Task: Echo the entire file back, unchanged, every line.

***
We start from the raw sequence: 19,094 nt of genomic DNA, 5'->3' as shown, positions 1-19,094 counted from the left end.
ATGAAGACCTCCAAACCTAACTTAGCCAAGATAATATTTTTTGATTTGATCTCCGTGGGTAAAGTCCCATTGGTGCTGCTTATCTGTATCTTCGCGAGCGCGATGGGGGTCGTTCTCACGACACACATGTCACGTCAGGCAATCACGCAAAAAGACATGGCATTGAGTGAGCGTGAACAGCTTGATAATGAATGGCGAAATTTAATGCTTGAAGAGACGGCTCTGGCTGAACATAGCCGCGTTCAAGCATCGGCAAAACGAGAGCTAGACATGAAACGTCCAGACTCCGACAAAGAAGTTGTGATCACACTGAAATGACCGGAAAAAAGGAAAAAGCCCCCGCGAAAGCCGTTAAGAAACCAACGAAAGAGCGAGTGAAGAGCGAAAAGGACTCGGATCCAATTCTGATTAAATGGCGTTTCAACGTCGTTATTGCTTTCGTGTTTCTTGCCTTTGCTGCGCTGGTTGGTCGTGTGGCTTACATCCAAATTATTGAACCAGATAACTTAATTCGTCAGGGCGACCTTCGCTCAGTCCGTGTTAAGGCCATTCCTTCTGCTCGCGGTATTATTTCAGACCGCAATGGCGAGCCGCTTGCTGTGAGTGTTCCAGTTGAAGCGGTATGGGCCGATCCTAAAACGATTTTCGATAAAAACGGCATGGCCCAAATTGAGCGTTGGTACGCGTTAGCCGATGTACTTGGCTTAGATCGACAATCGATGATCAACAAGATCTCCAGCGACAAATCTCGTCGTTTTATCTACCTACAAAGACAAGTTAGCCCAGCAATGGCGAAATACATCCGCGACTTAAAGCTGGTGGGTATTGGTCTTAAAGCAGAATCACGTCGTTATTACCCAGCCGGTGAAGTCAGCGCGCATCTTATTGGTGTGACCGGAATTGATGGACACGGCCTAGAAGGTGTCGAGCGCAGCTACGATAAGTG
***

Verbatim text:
We start from the raw sequence: 19,094 nt of genomic DNA, 5'->3' as shown, positions 1-19,094 counted from the left end.
ATGAAGACCTCCAAACCTAACTTAGCCAAGATAATATTTTTTGATTTGATCTCCGTGGGTAAAGTCCCATTGGTGCTGCTTATCTGTATCTTCGCGAGCGCGATGGGGGTCGTTCTCACGACACACATGTCACGTCAGGCAATCACGCAAAAAGACATGGCATTGAGTGAGCGTGAACAGCTTGATAATGAATGGCGAAATTTAATGCTTGAAGAGACGGCTCTGGCTGAACATAGCCGCGTTCAAGCATCGGCAAAACGAGAGCTAGACATGAAACGTCCAGACTCCGACAAAGAAGTTGTGATCACACTGAAATGACCGGAAAAAAGGAAAAAGCCCCCGCGAAAGCCGTTAAGAAACCAACGAAAGAGCGAGTGAAGAGCGAAAAGGACTCGGATCCAATTCTGATTAAATGGCGTTTCAACGTCGTTATTGCTTTCGTGTTTCTTGCCTTTGCTGCGCTGGTTGGTCGTGTGGCTTACATCCAAATTATTGAACCAGATAACTTAATTCGTCAGGGCGACCTTCGCTCAGTCCGTGTTAAGGCCATTCCTTCTGCTCGCGGTATTATTTCAGACCGCAATGGCGAGCCGCTTGCTGTGAGTGTTCCAGTTGAAGCGGTATGGGCCGATCCTAAAACGATTTTCGATAAAAACGGCATGGCCCAAATTGAGCGTTGGTACGCGTTAGCCGATGTACTTGGCTTAGATCGACAATCGATGATCAACAAGATCTCCAGCGACAAATCTCGTCGTTTTATCTACCTACAAAGACAAGTTAGCCCAGCAATGGCGAAATACATCCGCGACTTAAAGCTGGTGGGTATTGGTCTTAAAGCAGAATCACGTCGTTATTACCCAGCCGGTGAAGTCAGCGCGCATCTTATTGGTGTGACCGGAATTGATGGACACGGCCTAGAAGGTGTCGAGCGCAGCTACGATAAGTG